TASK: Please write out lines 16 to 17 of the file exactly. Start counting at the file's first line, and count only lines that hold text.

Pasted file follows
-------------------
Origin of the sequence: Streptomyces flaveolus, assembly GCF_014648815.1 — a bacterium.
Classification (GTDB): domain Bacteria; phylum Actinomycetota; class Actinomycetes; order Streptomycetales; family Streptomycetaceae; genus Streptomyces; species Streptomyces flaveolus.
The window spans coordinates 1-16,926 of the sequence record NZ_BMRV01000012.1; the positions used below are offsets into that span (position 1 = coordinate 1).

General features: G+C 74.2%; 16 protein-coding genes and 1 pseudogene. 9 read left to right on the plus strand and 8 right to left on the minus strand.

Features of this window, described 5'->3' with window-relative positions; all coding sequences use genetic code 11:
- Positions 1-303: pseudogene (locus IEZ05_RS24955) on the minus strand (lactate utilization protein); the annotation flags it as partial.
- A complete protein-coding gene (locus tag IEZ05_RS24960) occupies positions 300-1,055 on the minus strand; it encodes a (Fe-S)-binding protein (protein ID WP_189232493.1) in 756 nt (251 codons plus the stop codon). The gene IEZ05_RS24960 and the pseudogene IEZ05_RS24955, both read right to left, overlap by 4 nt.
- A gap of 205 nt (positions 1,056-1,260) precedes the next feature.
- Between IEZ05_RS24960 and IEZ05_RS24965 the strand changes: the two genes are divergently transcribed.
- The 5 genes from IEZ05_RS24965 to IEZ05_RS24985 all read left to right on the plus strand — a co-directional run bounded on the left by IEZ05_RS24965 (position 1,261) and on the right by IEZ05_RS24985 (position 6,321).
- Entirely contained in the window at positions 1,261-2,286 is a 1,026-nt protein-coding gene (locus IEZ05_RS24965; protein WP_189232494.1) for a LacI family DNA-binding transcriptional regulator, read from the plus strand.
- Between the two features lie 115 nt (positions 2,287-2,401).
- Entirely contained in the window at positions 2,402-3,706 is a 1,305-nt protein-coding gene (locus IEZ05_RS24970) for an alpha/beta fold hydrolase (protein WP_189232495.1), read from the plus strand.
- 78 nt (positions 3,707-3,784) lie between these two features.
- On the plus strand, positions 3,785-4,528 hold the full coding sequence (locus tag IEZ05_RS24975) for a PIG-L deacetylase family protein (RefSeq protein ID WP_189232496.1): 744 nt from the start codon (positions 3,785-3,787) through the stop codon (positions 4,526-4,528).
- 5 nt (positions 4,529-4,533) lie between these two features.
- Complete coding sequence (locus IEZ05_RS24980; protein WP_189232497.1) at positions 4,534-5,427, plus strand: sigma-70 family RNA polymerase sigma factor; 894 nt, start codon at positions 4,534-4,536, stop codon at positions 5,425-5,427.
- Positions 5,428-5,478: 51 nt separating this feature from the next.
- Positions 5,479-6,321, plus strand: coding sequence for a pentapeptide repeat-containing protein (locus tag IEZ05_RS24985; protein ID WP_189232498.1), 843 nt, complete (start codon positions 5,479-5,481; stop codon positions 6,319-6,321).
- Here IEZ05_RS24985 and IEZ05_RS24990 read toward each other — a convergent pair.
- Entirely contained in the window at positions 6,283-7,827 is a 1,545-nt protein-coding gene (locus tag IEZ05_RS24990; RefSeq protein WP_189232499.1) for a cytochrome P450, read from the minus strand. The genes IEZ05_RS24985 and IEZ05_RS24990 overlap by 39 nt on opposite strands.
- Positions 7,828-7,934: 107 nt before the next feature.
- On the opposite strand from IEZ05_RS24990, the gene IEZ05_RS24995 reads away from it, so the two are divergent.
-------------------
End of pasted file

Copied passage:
- 5 nt (positions 4,529-4,533) lie between these two features.
- Complete coding sequence (locus IEZ05_RS24980; protein WP_189232497.1) at positions 4,534-5,427, plus strand: sigma-70 family RNA polymerase sigma factor; 894 nt, start codon at positions 4,534-4,536, stop codon at positions 5,425-5,427.